Forget the ESPN simulations and enjoy the drama as the cruelly competitive B1G East plays out
This would just have to be the year, huh?
The year that the Big Ten is as strong as it’s ever been. The year that it became the only conference ever to place 5 teams in the top 10 of the Associated Press rankings.
Dear Big Ten: We love you, but we’re also pretty angry.
There are 5 teams capable and worthy of winning the league championship. Iowa, No. 2 in the nation, looks to have the clearest path to the title bout at Lucas Oil Stadium in Indianapolis. The Hawkeyes are running away with the West Division and nobody looks remotely good enough to reel them in.
That leaves 4 teams in the East Division that would love a shot at Iowa in December, including No. 7 Penn State, which just lost 23-20 in Iowa City this past weekend. At No. 6, Ohio State looks like it’s regrouped after suffering an early-opening loss to Oregon. Michigan at No. 8, and Michigan State at No. 9, are both off to monster starts.
Maybe it’s time to re-think these divisions. Again. We’ve had Legends and Leaders. We have East and West. North-South? And have we mentioned recently that this whole 9-league-games thing might be silly?
Whatever. We’re here now. Let the Hawkeyes fans set their snooze alarms for Nov. 4, and pass the antacids and the mood stabilizers for the rest of the contenders’ faithful.
The East is set to play out in dramatic, heart-breaking fashion.
The Wolverines are 6-0 for the first time since 2016. The Spartans are 6-0 for the first time since 2015 and ranked in the top 10 for the first time since Week 4 of the 2016 season.
Oh, Big Ten, you’ve given us so much quality this season — particularly from your eastern side.
Running backs galore. There isn’t a conference in America that features more talented ball-carriers, at least through the first 6 weeks: Michigan’s Blake Corum, Michigan State’s Kenneth Walker III, Ohio State’s TreVeyon Henderson.
Quarterbacks have been great thus far, too: Ohio State’s CJ Stroud, Michigan State’s Payton Thorne, Penn State’s Sean Clifford, Iowa’s Spencer Petras and even Maryland’s Taulia Tagovailoa (he’s not on a great team, but he’s had some impressive games).
Receivers? Ohio State has 3 on pace for 1,000-yard seasons. Penn State might have the top NFL prospect at the position. MSU has a game-breaking all-purpose star in Jayden Reed and another guy who lives up to the nickname “Speedy.”
There are elite-level, Sundays-in-waiting types on defense, within special teams — the Big Ten is simply insane these days. The top 4 in the East have a combined 22-2 record.
Unfortunately, that doesn’t include many intra-divisional games yet … those are on the horizon and will surely wreck the seasons of at least 3 of the 4 league-champ hopefuls.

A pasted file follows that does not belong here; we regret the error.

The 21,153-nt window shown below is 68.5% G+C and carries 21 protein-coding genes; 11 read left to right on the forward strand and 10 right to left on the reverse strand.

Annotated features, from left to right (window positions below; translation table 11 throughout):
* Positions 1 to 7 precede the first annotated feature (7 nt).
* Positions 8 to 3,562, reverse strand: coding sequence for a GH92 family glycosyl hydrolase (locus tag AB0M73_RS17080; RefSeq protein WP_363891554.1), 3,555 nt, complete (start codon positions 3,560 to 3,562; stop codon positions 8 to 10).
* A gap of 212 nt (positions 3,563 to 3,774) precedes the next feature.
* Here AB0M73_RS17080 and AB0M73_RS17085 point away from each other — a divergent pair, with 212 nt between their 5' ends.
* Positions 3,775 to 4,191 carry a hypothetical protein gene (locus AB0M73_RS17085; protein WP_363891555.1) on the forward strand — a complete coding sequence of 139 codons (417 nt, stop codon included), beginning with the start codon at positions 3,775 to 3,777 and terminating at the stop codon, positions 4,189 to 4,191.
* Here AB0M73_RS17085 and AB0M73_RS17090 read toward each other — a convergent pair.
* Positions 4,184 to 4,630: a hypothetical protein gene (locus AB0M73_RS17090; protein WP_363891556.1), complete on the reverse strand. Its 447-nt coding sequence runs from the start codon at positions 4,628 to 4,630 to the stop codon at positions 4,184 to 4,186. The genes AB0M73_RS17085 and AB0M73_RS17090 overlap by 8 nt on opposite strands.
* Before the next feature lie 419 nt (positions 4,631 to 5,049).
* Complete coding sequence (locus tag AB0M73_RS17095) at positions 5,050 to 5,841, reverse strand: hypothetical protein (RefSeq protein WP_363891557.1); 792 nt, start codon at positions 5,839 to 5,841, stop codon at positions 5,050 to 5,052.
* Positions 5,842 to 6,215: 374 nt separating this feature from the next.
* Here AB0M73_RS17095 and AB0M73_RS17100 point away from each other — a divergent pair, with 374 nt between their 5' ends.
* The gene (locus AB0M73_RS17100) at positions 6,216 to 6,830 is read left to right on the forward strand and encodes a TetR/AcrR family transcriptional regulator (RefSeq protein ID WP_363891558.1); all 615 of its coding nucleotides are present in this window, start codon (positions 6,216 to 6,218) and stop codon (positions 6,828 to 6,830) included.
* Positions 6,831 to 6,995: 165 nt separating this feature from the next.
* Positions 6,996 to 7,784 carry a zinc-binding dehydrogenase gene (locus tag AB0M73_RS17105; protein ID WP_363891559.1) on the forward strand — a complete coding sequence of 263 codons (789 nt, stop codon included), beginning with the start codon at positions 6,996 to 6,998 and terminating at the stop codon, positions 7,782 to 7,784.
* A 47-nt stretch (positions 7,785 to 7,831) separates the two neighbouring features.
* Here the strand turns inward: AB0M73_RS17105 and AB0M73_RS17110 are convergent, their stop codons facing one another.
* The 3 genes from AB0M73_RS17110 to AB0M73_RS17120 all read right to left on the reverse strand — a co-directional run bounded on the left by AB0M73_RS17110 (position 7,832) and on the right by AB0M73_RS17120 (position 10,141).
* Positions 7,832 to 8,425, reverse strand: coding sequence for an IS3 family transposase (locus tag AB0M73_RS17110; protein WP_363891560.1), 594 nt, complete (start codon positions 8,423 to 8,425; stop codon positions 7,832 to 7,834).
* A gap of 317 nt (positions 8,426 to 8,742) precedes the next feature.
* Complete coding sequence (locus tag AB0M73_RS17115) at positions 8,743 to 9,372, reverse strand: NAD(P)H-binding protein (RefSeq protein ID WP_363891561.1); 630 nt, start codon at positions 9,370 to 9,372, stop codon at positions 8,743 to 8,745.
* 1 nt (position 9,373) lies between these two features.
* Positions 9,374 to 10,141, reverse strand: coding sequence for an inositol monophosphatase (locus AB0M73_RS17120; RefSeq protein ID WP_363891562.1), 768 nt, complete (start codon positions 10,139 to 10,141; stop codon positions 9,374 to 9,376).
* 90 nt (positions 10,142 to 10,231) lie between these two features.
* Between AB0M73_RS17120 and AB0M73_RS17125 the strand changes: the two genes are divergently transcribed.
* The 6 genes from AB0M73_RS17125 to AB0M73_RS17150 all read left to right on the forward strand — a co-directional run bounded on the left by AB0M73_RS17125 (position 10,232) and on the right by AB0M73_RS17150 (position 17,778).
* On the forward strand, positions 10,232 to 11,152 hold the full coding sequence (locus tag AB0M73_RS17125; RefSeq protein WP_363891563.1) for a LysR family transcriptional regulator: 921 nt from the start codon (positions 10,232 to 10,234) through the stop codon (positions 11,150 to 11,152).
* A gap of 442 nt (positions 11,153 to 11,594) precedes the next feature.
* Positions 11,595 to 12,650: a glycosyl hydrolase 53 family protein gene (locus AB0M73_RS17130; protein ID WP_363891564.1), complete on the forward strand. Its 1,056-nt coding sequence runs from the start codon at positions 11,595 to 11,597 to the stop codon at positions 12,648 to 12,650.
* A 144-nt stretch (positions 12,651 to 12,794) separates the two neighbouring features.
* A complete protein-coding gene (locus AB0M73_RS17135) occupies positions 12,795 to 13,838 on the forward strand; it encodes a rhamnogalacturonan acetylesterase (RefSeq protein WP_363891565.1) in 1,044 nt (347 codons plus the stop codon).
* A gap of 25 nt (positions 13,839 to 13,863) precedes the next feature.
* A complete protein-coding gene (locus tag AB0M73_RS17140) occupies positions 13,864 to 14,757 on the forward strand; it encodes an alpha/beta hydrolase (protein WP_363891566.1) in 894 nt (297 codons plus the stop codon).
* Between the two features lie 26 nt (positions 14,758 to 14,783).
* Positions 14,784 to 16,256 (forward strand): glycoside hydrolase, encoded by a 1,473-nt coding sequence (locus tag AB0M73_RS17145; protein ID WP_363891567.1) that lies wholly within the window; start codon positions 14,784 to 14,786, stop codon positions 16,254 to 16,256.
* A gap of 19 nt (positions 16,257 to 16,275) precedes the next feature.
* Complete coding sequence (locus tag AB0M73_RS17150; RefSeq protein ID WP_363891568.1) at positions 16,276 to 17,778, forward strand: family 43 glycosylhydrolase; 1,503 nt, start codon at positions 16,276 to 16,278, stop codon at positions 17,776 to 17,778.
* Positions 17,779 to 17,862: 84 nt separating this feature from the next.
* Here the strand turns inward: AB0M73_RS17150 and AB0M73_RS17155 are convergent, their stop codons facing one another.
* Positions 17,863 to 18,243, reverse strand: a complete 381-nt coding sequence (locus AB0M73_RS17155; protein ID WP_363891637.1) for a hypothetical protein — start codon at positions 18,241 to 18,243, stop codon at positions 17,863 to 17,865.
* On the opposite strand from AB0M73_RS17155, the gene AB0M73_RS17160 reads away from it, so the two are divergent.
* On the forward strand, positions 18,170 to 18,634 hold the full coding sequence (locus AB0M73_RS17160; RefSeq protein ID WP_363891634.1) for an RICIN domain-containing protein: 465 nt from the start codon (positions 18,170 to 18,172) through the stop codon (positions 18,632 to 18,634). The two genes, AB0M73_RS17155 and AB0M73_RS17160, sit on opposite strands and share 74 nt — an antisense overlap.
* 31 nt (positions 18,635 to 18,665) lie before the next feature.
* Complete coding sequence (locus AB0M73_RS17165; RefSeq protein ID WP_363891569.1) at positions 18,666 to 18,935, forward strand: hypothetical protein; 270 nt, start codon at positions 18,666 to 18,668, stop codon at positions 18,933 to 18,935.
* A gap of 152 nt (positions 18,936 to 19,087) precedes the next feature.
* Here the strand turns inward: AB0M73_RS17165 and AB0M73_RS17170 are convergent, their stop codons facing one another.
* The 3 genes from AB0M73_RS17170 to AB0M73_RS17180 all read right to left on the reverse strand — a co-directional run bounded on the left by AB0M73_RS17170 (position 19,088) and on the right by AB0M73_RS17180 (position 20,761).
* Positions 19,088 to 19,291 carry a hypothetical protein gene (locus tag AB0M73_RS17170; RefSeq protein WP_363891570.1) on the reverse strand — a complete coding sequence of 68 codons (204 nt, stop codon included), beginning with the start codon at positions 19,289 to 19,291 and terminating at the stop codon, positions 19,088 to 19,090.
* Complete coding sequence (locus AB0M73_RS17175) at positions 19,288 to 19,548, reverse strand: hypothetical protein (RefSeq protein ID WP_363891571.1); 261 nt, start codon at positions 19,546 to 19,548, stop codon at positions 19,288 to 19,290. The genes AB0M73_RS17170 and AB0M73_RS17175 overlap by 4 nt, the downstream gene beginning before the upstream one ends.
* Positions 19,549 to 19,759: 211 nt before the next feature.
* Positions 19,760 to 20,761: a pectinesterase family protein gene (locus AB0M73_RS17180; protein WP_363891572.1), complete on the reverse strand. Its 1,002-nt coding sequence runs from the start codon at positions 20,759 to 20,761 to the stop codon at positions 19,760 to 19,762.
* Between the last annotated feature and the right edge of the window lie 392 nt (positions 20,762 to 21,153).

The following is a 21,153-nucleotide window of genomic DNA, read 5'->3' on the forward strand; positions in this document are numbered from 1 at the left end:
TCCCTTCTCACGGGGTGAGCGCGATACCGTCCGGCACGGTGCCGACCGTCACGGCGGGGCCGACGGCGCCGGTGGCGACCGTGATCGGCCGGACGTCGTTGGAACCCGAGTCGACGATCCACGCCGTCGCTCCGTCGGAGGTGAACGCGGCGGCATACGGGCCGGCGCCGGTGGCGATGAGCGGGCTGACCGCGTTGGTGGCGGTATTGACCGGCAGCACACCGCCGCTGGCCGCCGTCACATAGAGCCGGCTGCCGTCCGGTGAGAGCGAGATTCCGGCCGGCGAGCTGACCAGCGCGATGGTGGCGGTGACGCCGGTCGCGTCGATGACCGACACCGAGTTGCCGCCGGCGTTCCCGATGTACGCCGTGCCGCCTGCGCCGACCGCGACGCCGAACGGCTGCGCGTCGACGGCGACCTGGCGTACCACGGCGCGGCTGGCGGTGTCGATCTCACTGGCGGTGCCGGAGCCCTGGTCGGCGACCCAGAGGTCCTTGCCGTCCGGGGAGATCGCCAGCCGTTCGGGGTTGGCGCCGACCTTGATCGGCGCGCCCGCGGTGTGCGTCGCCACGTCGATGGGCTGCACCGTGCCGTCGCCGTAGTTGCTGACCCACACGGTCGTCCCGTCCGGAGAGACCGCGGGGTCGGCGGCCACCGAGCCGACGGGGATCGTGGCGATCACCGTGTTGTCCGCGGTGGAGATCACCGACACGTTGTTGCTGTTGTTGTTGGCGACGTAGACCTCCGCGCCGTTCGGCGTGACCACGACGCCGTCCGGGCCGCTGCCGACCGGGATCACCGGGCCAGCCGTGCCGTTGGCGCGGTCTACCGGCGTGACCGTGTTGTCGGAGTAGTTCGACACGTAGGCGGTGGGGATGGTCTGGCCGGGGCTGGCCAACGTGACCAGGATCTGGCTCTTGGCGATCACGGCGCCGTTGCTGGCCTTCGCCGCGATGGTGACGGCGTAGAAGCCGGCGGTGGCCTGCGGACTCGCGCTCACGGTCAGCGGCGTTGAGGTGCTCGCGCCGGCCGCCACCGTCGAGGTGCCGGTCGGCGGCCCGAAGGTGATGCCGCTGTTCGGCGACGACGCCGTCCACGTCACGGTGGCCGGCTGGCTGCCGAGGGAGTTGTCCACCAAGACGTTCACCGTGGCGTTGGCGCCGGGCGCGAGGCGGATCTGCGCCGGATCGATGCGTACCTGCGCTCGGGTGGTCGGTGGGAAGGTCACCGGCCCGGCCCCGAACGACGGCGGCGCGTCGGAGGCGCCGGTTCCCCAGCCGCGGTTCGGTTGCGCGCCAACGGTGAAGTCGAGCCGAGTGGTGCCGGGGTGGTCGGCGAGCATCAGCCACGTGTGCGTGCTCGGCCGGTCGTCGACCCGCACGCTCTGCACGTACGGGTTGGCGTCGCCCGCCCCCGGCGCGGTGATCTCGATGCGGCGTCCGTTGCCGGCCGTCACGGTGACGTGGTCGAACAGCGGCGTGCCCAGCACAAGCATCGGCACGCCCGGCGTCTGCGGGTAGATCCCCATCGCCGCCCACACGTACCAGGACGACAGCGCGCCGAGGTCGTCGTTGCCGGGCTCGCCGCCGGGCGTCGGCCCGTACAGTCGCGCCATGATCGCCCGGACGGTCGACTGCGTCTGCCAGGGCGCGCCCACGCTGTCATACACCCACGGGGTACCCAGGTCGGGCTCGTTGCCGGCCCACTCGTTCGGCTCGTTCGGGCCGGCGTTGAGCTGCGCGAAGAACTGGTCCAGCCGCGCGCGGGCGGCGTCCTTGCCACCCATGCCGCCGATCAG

Some folks are going to get their hearts broken.
Will it be the Nittany Lions? Wolverines? Spartans? Even the Buckeyes?
They can’t all win-out. Several are going to lose. It’s even possible they all will.
Later this month, we’ll see the power condense. On Oct. 30, Michigan State hosts Michigan in Mel Tucker’s “Woodshed” in East Lansing.
The same day, Ohio State and Penn State collide at The Shoe in Columbus.
That day could go down as the greatest day in Big Ten history — one with so much on the line for 4 of the top teams in the nation.
According to recent ESPN FPI calculations, Ohio State has the best chance of going undefeated the rest of the way; its closest game is a 57.6 percent chance of beating Michigan on the final Saturday of the regular season.
Per the FPI, Penn State could have 3 more losses on its schedule: at Ohio State, vs. Michigan and at Michigan State.
The Spartans have a 47 percent chance of beating Michigan, per the calculations, but only a 17.6 percent chance of downing the Buckeyes. Otherwise, MSU seems to be on track for a 10-win season, per ESPN.
That leaves Michigan, which will finish 11-1 with a loss to You Know Who at the end of the year. The FPI gives the Wolverines a 47 percent shot at upending the Buckeyes.
If ESPN’s calculations are true, the top of the East will finish in this order: Ohio State, Michigan, Michigan State and Penn State.
Michigan fans will be beside themselves, seeing a perfect season ruined — yet again — by the Buckeyes, who did the same during a No. 1 vs. No. 2 battle in 2006. Spartans fans will always have the “what if?” on their side — so close, yet so far from the end goal. Penn State fans will wonder what went wrong, probably citing the loss at Iowa as the reason that bigger things didn’t materialize.
Ohio State fans, according to ESPN, will have cause to rejoice. Their Buckeyes will have lost their home opener, had a short-lived pseudo QB controversy, and then run the table on their way to the Big Ten title and a likely College Football Playoff berth.
College football throws all kinds of curves, and computer models aren’t always correct.
The Spartans, Wolverines, Buckeyes and Nittany Lions are all in position to have epic seasons. But only 1, at most, will. It just so happens that they’re all racing toward the same finish line during unprecedented times in a league that has never amassed so much collective power in a single year. The fun, and the misery, is just beginning.
B1G Elite East round-robin
Oct. 30 (Week 9)
Michigan at Michigan State
Penn State at Ohio State
Nov. 13 (Week 11)
Michigan at Penn State
Nov. 20 (Week 12)
Michigan State at Ohio State
Nov. 27 (Week 13)
Ohio State at Michigan
Penn State at Michigan State